• Prioritization framework: HR leaders should contribute to the development of prioritization frameworks for AI investments and resource allocation. Working with cross-functional teams, they can define criteria, weightings and scoring mechanisms to ensure objective and data-driven decision-making. 

How does it work in real life?  

In a recent example from Walmart, Donna Morris, the chief people officer, recognized the pivotal role of technology in shaping the employee experience. She integrated the people product team into the HR organization, empowering them with greater autonomy and agility during the AI discovery phase. By collaborating closely with engineers, data scientists, designers and business experts, the people product team translated their vision into reality to benefit Walmart’s associates and business.

In another instance, a talent leader at a major pharmaceutical company established and led a GenAI Learning Lab. This initiative involved organizing a hackathon for rapid and agile experimentation. It helped identify and prioritize the company’s GenAI capabilities while also giving top talent an opportunity to showcase their skills and leadership potential. The GenAI Learning Lab was proven to be an effective tool for employee retention and engagement.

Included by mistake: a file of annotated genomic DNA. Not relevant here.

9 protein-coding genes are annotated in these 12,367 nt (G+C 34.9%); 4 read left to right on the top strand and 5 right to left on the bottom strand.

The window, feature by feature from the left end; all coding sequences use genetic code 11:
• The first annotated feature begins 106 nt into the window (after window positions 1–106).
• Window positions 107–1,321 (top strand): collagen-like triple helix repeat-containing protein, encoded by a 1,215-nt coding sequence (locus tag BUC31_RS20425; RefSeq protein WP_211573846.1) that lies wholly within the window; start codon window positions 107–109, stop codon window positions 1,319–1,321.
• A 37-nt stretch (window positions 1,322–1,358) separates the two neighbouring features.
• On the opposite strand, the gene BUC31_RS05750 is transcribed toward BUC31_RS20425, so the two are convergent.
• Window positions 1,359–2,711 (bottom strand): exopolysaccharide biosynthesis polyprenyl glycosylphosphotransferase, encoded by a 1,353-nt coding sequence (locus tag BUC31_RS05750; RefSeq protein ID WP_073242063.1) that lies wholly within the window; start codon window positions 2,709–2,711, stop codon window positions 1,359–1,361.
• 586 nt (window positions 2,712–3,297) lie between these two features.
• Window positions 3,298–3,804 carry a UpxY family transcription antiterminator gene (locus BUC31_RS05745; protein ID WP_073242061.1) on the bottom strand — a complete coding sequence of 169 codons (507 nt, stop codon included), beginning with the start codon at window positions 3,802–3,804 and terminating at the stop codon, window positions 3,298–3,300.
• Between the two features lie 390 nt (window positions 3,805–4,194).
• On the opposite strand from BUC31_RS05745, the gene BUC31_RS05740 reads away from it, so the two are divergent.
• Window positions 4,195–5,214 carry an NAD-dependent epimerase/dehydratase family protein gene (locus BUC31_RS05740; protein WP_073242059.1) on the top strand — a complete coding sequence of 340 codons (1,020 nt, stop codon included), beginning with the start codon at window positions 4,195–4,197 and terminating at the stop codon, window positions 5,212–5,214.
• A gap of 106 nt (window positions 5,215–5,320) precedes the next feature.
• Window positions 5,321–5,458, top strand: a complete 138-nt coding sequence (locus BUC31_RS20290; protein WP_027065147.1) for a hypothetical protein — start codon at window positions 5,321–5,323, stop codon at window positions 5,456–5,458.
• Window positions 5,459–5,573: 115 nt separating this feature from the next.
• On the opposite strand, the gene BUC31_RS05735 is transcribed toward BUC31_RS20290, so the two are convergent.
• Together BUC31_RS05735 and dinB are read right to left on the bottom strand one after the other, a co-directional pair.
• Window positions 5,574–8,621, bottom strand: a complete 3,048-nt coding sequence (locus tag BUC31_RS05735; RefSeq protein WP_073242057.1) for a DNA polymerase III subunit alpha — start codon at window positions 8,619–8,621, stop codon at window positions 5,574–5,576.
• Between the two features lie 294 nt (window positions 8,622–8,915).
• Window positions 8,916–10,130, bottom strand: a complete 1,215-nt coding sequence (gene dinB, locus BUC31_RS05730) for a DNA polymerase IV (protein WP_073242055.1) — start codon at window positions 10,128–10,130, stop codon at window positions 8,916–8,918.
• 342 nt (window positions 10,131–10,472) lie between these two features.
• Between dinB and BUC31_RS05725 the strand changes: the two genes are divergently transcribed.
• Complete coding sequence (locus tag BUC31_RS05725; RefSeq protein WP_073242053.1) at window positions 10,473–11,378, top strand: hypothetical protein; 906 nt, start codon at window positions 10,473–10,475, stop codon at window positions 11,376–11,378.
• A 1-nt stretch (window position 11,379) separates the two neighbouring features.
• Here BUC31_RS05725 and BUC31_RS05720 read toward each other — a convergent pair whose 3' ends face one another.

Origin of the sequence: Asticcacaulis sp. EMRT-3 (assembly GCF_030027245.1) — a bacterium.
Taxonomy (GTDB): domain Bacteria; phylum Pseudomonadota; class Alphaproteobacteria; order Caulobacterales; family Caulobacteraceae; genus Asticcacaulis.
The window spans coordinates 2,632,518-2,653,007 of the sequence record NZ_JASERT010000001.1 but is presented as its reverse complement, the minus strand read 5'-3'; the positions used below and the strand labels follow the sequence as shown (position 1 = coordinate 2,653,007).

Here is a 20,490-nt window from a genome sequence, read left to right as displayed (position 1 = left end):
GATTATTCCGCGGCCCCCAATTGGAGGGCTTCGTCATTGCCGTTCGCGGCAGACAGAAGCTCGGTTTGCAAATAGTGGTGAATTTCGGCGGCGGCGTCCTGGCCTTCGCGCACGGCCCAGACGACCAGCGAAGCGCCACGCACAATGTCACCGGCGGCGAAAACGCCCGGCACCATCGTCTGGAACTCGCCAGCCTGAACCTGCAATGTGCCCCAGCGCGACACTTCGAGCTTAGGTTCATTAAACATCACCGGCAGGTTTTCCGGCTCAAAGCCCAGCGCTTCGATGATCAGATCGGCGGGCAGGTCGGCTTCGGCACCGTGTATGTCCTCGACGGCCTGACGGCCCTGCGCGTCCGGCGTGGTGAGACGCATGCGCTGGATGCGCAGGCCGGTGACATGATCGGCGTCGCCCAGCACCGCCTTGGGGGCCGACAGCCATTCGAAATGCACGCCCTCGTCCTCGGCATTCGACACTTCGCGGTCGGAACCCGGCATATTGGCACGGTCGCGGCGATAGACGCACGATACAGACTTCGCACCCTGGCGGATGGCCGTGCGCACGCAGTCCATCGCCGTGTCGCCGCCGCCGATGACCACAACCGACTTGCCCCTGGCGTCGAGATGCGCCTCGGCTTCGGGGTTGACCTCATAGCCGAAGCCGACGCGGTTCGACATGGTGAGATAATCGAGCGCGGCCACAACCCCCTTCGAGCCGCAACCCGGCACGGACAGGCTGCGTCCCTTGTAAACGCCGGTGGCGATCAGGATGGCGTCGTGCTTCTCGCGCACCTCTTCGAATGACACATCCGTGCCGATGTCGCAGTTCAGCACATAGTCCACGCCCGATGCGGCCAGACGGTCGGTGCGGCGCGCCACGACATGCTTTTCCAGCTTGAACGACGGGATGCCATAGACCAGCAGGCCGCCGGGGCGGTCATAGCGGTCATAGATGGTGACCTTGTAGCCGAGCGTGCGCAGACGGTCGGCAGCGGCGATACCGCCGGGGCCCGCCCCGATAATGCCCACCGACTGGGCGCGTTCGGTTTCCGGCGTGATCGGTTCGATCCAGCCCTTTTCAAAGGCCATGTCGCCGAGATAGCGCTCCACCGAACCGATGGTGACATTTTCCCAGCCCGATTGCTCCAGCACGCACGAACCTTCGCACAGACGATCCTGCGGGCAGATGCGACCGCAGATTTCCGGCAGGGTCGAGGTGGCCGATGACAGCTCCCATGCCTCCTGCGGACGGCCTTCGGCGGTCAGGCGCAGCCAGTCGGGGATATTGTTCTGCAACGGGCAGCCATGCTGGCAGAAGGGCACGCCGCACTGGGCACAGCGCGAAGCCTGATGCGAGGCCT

These examples highlight the value of HR and talent leaders as integral members of cross-functional AI discovery teams. They bring diverse perspectives and insights, contributing to the success of AI initiatives across the organization.

HR and talent leaders as “coaches”  

At the same time, HR leaders also serve as cultural leaders, promoting activities that cultivate a work environment conducive to AI adoption. They recognize that successful AI implementation entails more than just technology; it also relies on organizational culture. HR professionals establish the framework by advocating for values like innovation, agility and continuous learning. They spearhead cultural change initiatives, integrating AI readiness into the organization’s identity and empowering employees to embrace change and foster innovation.

The war for digital talent

In a highly competitive AI landscape, organizations need to plan ahead on how to recruit talent. Some organizations work with specialized AI recruiters, customizing hiring processes and pay packages to suit the demands of AI talent. Others ensure that they clearly communicate their data strategy to AI candidates, highlighting potential growth opportunities.